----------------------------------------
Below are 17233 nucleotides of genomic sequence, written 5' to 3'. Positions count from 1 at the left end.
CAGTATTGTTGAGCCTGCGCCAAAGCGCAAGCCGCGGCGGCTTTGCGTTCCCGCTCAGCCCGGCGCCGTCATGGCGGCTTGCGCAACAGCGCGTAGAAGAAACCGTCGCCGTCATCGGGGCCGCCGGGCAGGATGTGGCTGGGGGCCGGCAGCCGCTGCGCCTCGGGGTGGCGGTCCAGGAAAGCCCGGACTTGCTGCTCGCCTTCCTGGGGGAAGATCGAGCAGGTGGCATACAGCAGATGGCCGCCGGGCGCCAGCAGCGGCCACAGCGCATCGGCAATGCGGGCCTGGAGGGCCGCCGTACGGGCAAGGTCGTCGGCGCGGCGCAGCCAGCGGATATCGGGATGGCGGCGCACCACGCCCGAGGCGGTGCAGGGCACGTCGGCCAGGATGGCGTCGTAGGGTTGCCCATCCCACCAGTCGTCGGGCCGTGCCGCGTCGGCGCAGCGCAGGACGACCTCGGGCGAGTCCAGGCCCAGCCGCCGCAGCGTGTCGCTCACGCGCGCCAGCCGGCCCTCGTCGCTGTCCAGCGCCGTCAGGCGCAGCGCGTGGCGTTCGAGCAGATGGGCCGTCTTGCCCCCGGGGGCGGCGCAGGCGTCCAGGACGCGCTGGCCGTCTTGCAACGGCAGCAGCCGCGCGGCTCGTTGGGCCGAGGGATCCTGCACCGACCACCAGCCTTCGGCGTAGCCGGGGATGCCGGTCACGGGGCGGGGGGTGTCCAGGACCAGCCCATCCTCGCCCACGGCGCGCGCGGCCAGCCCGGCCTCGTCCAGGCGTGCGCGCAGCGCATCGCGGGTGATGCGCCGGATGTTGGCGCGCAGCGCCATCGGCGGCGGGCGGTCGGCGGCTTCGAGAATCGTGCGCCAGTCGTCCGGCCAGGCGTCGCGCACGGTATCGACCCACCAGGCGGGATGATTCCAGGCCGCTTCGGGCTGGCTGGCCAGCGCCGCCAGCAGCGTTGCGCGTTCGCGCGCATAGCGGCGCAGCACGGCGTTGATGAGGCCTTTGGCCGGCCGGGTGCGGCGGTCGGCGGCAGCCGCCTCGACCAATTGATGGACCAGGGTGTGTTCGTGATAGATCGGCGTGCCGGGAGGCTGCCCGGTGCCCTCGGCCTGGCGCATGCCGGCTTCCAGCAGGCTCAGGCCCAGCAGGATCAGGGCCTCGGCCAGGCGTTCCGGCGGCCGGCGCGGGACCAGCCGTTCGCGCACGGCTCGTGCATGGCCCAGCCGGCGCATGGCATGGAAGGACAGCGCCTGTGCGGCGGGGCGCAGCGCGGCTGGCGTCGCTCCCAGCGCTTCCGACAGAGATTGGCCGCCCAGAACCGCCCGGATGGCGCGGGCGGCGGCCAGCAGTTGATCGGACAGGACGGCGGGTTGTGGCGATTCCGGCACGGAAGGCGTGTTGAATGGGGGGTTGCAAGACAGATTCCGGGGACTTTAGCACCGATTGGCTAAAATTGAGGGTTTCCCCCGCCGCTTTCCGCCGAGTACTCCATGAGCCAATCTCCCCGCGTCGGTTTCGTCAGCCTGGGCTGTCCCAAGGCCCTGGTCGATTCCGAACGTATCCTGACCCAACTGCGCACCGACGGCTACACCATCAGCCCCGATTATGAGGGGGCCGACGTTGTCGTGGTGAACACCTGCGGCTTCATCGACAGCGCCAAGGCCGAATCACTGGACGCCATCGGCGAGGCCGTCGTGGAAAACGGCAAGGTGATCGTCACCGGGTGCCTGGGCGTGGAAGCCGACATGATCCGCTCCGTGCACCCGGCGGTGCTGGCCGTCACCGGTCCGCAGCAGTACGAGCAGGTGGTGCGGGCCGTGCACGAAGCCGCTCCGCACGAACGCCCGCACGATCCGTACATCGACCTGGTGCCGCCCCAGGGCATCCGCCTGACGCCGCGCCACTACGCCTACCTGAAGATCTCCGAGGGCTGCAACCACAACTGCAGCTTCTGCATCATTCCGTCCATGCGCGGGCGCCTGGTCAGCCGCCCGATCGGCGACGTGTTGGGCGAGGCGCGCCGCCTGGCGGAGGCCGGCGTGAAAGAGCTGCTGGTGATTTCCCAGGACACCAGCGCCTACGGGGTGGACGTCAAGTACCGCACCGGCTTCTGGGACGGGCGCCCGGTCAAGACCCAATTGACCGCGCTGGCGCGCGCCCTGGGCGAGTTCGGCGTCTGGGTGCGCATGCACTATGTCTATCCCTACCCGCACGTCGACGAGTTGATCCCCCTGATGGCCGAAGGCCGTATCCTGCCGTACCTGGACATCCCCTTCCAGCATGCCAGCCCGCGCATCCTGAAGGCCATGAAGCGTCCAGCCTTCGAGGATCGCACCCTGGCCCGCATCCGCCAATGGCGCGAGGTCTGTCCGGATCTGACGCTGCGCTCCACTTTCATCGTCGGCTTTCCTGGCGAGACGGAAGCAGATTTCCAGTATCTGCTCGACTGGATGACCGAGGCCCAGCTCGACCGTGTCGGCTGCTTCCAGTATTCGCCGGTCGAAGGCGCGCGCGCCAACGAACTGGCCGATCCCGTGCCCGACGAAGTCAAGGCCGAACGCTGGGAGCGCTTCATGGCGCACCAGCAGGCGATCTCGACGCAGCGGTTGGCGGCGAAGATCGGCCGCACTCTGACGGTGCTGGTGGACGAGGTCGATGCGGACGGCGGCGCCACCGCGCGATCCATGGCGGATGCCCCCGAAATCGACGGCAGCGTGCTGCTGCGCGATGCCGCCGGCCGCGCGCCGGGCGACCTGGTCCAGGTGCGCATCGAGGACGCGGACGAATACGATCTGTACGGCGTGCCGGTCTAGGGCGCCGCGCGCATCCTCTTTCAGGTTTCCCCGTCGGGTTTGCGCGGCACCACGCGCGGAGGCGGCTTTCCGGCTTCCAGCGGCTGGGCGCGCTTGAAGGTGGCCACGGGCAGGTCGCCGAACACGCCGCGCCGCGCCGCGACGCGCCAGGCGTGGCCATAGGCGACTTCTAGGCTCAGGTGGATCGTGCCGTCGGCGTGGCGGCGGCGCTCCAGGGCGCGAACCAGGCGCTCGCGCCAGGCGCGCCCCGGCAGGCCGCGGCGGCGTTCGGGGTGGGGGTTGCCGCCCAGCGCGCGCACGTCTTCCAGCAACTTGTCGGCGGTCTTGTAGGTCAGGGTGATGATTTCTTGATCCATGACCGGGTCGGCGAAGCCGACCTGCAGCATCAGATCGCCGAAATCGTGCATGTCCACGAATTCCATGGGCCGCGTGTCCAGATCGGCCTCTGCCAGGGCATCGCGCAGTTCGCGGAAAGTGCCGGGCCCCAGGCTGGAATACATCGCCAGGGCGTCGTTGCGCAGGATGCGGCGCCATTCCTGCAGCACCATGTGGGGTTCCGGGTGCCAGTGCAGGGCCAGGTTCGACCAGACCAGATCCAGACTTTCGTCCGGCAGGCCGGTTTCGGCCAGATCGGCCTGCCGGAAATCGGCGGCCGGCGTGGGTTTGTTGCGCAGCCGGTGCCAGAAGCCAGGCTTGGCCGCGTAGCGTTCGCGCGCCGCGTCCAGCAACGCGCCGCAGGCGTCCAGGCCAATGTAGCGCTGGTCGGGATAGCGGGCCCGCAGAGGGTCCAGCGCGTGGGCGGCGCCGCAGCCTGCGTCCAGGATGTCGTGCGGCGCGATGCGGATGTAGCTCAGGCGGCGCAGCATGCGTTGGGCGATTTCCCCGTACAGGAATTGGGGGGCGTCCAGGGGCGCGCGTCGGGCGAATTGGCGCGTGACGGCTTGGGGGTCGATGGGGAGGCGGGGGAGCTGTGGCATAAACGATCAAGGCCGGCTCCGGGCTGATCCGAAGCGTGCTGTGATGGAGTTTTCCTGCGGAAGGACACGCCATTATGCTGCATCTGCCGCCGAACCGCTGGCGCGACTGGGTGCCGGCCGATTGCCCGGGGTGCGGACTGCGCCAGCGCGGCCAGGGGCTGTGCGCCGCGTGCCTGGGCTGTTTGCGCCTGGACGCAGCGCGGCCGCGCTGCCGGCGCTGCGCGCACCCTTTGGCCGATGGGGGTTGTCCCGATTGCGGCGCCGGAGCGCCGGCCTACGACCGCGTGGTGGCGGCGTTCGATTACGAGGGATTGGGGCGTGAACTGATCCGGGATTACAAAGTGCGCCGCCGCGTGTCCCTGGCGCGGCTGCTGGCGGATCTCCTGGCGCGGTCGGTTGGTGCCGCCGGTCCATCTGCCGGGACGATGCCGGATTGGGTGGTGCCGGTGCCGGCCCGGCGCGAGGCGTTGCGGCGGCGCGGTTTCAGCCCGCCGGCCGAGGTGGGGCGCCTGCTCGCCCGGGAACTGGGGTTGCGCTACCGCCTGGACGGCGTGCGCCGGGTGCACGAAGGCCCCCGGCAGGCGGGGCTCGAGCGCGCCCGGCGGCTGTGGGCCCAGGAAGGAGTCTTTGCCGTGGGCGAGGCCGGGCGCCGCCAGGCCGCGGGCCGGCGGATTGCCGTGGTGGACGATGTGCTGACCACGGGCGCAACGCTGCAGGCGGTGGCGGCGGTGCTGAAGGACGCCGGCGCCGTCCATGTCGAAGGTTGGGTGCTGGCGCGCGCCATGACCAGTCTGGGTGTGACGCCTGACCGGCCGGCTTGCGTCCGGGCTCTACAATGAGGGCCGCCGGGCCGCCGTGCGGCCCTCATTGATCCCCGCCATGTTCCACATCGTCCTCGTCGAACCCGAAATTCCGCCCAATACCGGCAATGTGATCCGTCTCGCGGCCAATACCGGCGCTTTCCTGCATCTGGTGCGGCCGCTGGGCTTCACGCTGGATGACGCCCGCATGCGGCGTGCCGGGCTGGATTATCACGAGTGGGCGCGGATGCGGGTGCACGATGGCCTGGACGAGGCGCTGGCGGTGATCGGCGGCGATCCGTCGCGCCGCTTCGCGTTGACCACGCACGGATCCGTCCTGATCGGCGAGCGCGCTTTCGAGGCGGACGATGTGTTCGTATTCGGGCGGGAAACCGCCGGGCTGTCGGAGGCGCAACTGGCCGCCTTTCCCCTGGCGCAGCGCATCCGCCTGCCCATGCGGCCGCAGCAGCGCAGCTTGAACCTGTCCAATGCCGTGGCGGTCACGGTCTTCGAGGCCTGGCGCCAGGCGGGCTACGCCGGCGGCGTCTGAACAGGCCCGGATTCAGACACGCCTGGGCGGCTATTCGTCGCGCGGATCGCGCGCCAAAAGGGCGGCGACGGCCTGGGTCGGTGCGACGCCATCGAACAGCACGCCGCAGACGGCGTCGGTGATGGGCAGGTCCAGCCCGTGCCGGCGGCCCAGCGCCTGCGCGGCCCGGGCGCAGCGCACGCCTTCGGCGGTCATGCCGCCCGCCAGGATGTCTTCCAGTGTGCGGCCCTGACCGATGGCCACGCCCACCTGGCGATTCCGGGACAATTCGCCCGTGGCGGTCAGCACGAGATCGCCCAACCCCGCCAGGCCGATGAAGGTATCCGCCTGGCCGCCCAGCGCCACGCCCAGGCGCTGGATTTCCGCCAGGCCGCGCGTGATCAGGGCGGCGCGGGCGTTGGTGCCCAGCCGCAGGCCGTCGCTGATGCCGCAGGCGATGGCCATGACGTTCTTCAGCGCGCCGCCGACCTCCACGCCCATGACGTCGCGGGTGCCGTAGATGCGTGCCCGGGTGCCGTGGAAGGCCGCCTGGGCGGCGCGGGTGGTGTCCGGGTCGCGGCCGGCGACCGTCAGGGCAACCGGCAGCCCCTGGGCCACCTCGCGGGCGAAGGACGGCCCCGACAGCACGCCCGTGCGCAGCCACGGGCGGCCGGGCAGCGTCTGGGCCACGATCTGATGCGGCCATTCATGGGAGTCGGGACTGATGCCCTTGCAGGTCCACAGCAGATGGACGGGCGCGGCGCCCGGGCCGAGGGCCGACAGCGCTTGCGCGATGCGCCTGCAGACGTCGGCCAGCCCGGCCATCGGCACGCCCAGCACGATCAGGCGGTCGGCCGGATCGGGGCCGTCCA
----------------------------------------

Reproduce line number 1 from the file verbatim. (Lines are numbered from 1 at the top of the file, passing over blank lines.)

Below are 17233 nucleotides of genomic sequence, written 5' to 3'. Positions count from 1 at the left end.